Conciliation service Acas has published an employers’ guide on how to manage the annual Christmas party and avoid potential employment tribunal claims.
Acas said it receives hundreds of calls during the festive season.
Rita Donaghy, Acas chair, said: “If companies have policies and procedures in place which cover the key issues like discipline and grievance, bullying and harassment, discrimination and absence, they are in a much better position to handle these sorts of issues which can happen at any time, not just at Christmas.
“But don’t let potential hazards put you off organising something for Christmas. Staff will feel valued if you treat them right. Think about asking them what they want to do, and ask for suggestions on how to cater for any problems up front.”
The guide is in a simple question and answer format. Here are some examples:
Q. We usually allow our social club to sell raffle tickets for prizes which are given out at the Christmas party – surely there’s no problem with this?
A. Generally, no. However, some religions forbid gambling, so no pressure should be exerted on staff who don’t want to take part. It’s also worth ensuring that the prizes on offer are not going to be unacceptable to those who do not drink alcohol or eat meat.
Q. What if an employee who has clearly drunk too much at the office Christmas party is planning to drive home? It’s not my responsibility, is it?
A. In fact, it is. As an employer, you have a ‘duty of care’ toward your employees, and as it’s the company’s party, you need to take some responsibility. Think about travel arrangements and maybe end the party before public transport stops running. Or provide the phone numbers for local registered cab companies and encourage employees to use them. Hiring minibuses to take staff home is another option which would probably be greatly appreciated.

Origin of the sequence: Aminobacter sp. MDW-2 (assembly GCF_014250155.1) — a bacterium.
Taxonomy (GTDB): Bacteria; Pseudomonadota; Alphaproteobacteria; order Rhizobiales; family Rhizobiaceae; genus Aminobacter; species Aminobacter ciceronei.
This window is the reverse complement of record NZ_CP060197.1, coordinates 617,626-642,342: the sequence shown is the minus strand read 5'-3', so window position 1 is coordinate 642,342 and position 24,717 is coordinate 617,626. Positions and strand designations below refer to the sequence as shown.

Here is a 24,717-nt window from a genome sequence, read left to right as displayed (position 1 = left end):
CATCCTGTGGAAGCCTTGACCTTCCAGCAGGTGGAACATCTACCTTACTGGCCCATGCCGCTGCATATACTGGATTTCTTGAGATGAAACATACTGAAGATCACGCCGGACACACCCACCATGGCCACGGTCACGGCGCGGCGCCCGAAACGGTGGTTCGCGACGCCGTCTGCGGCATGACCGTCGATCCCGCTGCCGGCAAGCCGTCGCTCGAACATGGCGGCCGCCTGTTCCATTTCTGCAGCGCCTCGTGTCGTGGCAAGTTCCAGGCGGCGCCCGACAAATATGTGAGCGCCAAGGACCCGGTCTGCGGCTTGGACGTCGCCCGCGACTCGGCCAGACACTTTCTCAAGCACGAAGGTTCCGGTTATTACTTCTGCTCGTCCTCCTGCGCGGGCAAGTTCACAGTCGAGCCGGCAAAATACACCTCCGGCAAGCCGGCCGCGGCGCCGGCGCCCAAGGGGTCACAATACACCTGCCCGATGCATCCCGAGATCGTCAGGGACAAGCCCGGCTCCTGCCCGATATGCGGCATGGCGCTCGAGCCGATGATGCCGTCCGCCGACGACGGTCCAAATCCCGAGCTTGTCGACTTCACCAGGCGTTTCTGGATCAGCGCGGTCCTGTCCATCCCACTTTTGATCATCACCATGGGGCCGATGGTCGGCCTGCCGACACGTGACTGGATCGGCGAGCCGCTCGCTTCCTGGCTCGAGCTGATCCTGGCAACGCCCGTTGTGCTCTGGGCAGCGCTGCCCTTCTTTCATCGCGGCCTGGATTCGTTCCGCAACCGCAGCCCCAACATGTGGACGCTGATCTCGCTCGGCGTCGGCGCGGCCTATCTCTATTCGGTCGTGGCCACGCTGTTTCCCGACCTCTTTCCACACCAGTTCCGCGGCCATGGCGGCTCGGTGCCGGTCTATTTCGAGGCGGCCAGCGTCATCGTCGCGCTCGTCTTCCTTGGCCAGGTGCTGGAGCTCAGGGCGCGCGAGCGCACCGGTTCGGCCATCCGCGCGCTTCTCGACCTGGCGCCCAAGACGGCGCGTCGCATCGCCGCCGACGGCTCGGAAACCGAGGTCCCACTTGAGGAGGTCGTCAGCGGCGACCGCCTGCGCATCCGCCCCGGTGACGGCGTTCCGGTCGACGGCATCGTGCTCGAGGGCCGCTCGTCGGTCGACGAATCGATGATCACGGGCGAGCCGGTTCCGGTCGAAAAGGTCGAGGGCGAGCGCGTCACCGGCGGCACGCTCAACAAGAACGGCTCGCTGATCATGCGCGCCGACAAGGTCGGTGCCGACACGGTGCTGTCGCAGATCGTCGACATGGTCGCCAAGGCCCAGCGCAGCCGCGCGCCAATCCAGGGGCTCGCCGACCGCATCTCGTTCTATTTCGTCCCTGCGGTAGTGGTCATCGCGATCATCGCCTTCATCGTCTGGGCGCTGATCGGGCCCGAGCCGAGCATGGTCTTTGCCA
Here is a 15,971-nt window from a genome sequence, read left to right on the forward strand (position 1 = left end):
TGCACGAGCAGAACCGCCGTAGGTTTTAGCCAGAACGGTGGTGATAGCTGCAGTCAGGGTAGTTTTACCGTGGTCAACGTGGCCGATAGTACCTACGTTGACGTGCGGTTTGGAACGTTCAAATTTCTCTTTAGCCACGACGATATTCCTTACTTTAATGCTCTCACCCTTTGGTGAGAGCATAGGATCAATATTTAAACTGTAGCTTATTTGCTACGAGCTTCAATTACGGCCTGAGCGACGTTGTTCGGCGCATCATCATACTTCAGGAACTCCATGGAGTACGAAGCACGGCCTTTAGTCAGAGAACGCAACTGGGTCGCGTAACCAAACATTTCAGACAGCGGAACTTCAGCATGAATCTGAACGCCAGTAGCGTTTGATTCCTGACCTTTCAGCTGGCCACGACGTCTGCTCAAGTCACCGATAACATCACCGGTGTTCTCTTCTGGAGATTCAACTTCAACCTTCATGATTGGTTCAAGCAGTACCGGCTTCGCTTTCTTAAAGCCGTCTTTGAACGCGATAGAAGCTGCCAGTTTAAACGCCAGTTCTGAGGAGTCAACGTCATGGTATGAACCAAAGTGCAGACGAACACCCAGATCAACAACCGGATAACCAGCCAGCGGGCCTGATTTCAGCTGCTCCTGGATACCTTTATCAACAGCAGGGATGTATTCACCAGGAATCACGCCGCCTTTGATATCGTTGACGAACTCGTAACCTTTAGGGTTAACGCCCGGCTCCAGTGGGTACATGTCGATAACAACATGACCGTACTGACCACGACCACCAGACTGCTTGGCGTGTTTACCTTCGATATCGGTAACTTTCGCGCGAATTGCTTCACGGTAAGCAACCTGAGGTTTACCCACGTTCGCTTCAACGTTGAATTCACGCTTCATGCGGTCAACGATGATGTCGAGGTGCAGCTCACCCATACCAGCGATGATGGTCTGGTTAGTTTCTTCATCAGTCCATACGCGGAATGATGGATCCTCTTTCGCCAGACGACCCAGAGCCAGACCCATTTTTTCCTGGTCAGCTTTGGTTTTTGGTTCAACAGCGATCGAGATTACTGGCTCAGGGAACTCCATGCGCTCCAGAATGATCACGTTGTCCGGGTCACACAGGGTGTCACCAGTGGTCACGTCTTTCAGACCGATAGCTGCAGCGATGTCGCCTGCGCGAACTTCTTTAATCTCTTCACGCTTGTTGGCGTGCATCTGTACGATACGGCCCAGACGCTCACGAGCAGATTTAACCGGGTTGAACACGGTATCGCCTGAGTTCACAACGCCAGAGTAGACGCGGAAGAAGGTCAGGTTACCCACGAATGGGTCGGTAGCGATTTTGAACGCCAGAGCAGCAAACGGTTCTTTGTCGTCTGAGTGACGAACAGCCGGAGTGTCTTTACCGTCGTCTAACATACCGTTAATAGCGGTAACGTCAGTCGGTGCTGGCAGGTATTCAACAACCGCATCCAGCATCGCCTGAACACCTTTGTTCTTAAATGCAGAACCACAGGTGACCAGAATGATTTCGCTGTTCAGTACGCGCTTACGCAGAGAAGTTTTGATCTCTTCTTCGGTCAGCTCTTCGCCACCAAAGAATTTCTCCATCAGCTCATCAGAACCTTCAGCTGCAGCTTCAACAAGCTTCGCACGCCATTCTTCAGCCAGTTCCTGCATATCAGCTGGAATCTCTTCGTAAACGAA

Q. We want to make sure that there isn’t a repeat of last year when people failed to turn up for work the day after the party.
A. Make sure you provide plenty of non-alcoholic drinks and food. Before the party, ensure that all staff realise that disciplinary action could be taken if they fail to turn up for work and there is reason to believe it is due to over-indulgence.
Q. What if an employee suffers verbal abuse about being gay at the local pub before the party? It’s not on work premises so it’s a matter for them, isn’t it?
A. Wrong – going to the pub before the office party counts as an extension of work, and so all the laws covering discrimination still apply. Make sure the company has policies in place on bullying and harassment and discrimination and that everyone knows what they are and what the penalties are for ignoring them.
Q. My recently-recruited manager has issued an e-mail to staff telling them that Christmas decorations breach health and safety rules. She also said they are outlawed by the religion and belief regulations. Is she correct?
A. As long as a proper risk assessment is carried out looking at where and how decorations are sited, particularly if they could pose potential fire hazards, health and safety rules will not normally be breached. Regulations on religion and belief do not outlaw traditional customs. As most Christmas decorations such as tinsel, lights and trees are secular and not inherently religious, it could be difficult to argue that they cause offence to non-Christians.
Q. Our Christmas party has always been a rather quiet event. However, we took over another company this year, and now have a majority of younger employees. They are used to more boisterous celebrations and I’m worried that age discrimination claims will be lodged. How can I make everyone happy?
A. The key to any successful party is to put some thought into it. Try to ensure that there is a mix of music and that any organised entertainment takes account of all ages. What you end up with may not be to everyone’s taste, but you can always learn from it and canvass suggestions for next year!